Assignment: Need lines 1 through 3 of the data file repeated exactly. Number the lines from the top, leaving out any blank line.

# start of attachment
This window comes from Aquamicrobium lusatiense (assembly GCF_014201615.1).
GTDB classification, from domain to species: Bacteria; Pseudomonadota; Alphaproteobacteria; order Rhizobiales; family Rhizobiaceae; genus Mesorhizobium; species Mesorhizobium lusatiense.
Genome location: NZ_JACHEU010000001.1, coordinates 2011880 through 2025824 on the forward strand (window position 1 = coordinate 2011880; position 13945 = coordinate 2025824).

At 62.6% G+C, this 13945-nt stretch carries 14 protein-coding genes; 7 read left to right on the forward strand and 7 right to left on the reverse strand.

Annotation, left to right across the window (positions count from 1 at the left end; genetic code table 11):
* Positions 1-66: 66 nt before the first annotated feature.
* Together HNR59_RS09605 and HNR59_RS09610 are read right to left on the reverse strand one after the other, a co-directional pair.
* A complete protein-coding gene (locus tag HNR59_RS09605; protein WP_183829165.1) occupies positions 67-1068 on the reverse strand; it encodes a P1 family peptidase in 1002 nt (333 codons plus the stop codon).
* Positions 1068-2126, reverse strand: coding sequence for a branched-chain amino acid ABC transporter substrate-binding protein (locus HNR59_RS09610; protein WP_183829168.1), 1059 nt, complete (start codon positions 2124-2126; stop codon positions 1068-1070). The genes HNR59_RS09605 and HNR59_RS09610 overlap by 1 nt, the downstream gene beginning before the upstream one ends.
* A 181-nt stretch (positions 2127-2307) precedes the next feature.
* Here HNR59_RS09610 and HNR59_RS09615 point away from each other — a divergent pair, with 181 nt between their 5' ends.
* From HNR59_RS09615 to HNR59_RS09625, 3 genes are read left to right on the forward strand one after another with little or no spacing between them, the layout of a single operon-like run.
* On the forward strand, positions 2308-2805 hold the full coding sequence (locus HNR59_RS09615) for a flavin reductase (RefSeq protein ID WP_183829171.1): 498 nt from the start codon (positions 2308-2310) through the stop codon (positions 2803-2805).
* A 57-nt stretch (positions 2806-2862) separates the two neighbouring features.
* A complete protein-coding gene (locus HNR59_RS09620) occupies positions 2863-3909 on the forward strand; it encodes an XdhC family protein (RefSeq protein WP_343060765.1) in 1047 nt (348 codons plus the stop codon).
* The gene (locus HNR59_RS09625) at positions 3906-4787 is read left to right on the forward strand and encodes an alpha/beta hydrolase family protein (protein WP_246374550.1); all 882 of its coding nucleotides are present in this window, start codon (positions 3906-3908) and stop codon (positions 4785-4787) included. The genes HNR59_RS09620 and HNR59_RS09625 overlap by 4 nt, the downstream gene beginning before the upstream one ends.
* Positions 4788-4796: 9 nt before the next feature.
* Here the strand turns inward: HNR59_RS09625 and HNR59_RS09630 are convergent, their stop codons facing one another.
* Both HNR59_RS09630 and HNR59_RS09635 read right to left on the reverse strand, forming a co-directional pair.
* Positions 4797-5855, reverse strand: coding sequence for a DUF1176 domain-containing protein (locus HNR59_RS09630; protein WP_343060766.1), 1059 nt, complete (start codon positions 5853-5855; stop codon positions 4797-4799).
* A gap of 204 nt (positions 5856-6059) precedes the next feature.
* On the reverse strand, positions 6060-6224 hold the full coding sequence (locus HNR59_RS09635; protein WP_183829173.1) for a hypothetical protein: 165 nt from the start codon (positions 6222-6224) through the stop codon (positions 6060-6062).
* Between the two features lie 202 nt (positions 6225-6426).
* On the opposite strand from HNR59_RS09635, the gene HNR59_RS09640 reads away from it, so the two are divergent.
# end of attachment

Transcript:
This window comes from Aquamicrobium lusatiense (assembly GCF_014201615.1).
GTDB classification, from domain to species: Bacteria; Pseudomonadota; Alphaproteobacteria; order Rhizobiales; family Rhizobiaceae; genus Mesorhizobium; species Mesorhizobium lusatiense.
Genome location: NZ_JACHEU010000001.1, coordinates 2011880 through 2025824 on the forward strand (window position 1 = coordinate 2011880; position 13945 = coordinate 2025824).